Last Sunday morning I was sipping coffee, scrolling through Twitter and found myself suddenly overcome by the urge to innocently tweet this—one of my favorite strong, never-give-up mottoes:
Said it before, I’ll say it again: Go ahead & put an obstacle in my path. I’ll devour it & the outcome’ll be even greater than what u feared
Right away, a personalized T-shirt company saw an opportunity in that and retweeted it, appealing to me to put my motto on a shirt. I tweeted back an extra snarky, Thanks but no thanks, which I made sure would be publicly viewable. I didn’t stop there. Next, I retweeted a quote and dedicated it to the T-shirt company:
Success is normally found in a pile of mistakes. —Tim Fargo
I laughed to myself as I retweeted that. Then sat back, grabbed my coffee mug and slunk down in what I can only describe as a moment of self-reflection that didn’t feel particularly good.
That was the moment I began to realize this Twitter thing was going too far.
I started tweeting in 2009, dropping off in early 2011 and then left my Twitter account idle for three years, having amassed a paltry 300-some followers. I’d been building a solid following of real connections so most of them were still on board when I returned to Twitter earlier this year. Since then I’ve steadily doubled my following and counting. And as my audience has grown, so has my urge to tweet.
In August Kelly Keegs mercilessly live-tweeted an already-unfortunate public breakup (with pictures) that was occurring on her flight… To much acclaim. That was the point at which I realized social media—not just Twitter, all of it—has the very real potential to create monsters. Monsters who can’t get enough. Monsters who care very little for anything other than selfies and self-serving snark. Monsters who can be lead to rapidly spread inappropriate videos of the live murder of two journalists. Monsters like a murderer who would commit such an act on live TV and then post video of it. Monsters like The Fat Jew who pulled off a scam to become “internet famous” to the point of being signed by one of Hollywood’s largest agencies. And monsters like the one I recognized developing in myself when I publicly tweeted for laughs at the expense of another.
As a result of this, I began researching the effects of fame and power. Effects we’re all susceptible to with even just a small, growing social media audience, it would seem. Even without the use of hashtags and other tactical means, I've been surprised at how I've been able to attract followers. Followers that are beginning to interact with my content. And just like my urge to tweet, the more followers I attract, the more I want and aim to attract.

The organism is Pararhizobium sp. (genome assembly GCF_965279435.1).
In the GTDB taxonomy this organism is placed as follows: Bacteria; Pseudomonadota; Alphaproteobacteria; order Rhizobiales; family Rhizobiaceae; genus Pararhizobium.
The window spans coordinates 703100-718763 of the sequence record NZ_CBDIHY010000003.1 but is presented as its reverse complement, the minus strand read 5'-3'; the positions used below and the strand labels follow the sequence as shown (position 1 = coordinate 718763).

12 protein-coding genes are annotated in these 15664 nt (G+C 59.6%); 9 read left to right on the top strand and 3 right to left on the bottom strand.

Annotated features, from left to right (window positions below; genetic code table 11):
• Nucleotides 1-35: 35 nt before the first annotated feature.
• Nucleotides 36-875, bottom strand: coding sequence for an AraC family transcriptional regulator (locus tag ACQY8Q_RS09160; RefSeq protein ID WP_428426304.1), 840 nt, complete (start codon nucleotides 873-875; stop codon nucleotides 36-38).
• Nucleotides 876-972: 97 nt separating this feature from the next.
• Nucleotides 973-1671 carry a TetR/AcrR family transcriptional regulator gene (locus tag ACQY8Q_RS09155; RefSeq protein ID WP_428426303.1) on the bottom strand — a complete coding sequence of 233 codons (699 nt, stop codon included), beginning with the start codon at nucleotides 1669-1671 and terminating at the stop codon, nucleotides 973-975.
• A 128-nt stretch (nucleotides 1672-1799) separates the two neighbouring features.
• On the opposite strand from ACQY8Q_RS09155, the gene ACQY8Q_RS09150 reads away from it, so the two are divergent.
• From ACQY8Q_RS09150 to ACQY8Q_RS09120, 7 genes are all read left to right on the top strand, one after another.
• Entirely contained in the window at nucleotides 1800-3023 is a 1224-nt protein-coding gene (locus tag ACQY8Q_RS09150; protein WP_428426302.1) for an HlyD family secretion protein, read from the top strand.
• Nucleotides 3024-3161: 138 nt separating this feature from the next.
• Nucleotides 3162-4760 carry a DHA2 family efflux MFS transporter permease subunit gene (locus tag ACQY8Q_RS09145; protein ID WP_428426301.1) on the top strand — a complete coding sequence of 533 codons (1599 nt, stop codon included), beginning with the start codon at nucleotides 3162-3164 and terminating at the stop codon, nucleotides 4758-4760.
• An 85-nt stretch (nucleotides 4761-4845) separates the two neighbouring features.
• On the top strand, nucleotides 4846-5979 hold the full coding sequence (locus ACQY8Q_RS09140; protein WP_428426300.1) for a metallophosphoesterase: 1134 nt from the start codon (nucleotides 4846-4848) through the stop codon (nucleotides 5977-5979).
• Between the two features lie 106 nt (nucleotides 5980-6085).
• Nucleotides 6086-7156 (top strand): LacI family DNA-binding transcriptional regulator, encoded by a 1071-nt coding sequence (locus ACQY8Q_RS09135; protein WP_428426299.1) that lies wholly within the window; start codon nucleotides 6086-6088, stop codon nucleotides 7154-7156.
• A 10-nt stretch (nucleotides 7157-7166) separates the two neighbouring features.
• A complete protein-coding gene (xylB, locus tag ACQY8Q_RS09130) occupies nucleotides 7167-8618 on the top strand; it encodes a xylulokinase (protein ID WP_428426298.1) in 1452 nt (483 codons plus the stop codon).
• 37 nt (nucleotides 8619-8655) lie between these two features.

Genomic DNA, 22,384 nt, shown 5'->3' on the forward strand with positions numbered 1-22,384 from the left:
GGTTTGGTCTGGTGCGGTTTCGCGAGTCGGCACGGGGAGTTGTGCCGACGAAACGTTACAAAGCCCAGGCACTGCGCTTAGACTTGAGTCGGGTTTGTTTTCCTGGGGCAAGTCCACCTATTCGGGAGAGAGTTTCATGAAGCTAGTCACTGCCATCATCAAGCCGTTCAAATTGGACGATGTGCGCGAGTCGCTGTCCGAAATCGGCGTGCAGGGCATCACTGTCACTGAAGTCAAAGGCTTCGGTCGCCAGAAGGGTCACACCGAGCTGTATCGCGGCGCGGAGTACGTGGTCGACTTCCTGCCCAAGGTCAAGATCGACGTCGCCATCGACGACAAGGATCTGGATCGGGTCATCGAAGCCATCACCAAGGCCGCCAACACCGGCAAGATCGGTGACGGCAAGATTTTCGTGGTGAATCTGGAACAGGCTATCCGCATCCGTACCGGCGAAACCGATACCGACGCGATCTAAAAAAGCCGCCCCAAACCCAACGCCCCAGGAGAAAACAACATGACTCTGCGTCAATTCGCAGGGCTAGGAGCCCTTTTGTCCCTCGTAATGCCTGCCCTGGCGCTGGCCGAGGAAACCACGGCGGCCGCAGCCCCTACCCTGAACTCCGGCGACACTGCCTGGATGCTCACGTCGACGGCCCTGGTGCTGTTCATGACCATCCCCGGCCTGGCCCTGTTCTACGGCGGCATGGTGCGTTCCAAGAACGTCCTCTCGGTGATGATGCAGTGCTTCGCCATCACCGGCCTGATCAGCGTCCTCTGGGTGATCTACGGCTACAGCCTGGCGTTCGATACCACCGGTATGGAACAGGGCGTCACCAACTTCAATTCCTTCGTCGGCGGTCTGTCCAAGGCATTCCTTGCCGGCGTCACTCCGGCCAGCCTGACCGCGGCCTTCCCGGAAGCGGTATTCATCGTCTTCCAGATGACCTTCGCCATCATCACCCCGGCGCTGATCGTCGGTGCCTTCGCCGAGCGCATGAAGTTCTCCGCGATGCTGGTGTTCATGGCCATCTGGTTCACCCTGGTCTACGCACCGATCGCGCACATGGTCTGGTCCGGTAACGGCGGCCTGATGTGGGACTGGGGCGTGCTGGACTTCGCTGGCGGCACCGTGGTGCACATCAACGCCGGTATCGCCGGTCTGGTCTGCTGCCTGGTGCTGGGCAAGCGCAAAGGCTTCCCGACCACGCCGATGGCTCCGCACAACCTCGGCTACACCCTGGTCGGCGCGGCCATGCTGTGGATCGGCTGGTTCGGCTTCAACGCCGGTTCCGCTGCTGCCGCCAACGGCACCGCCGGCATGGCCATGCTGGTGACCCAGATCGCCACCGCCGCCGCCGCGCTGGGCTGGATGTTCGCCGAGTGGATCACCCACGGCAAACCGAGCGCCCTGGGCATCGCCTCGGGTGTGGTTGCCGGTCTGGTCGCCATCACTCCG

There is a paradox for nearly everything and as it turns out, there is a power paradox, too:
The skills most important to obtaining power and leading effectively are the very skills that deteriorate once we have power.
In other words, emotional intelligence, empathy, and cooperation—the very attributes we seek in leaders—are easily corrupted once people attain positions of leadership. So, in many cases Machiavellian tendencies don’t actually get people to the top, they show up after they’ve gotten there.
And when it comes to Emotional Intelligence (EI), last year The Atlantic reported that:
Researchers examined what they call “the dark side” of EI, and their findings suggest an unnerving link between understanding people and using them. [In 2013], a group of Austrian psychologists reported a correlation between EI and narcissism, raising the possibility that narcissists with high EI might use their “charming, interesting, and even seductive” qualities for “malicious purposes,” such as deceiving others. Similarly, a 2014 study linked “narcissistic exploitativeness” with “emotion recognition”—those who were prone to manipulating others were better at reading them.
To make matters worse (and then also a bit better):
Another study found that “Machiavellians” (those who rated high on a scale of “Machiavellianism”—essentially, manipulativeness) with high EI were more likely to have publicly embarrassed someone else for self-promotional reasons. Happily for the rest of us, there don’t seem to be many emotionally intelligent Machiavellians on the loose—Scottish researchers found Machiavellianism to be inversely correlated with EI.
So might these findings link to a power paradox? Maybe so. In that case, it would seem that the behavior researchers observed in Machiavellians who were willing to publicly embarrass others could have been a symptom of EI-meets-feelings-of-power. And certainly this could explain some celebrity behavior.
All of this goes to show that creating a cult of personality is probably a lot easier than anyone imagines, especially when one has high EI in the digital age.
As for me? For now, I’m cutting back on the social media use for a while and making an effort to not get too caught up in the idea of being in the limelight. I believe that with any kind of leadership and influence come a responsibility to be kind and fair—and to not publicly seek even just one meager Twitter accolade at the expense of another.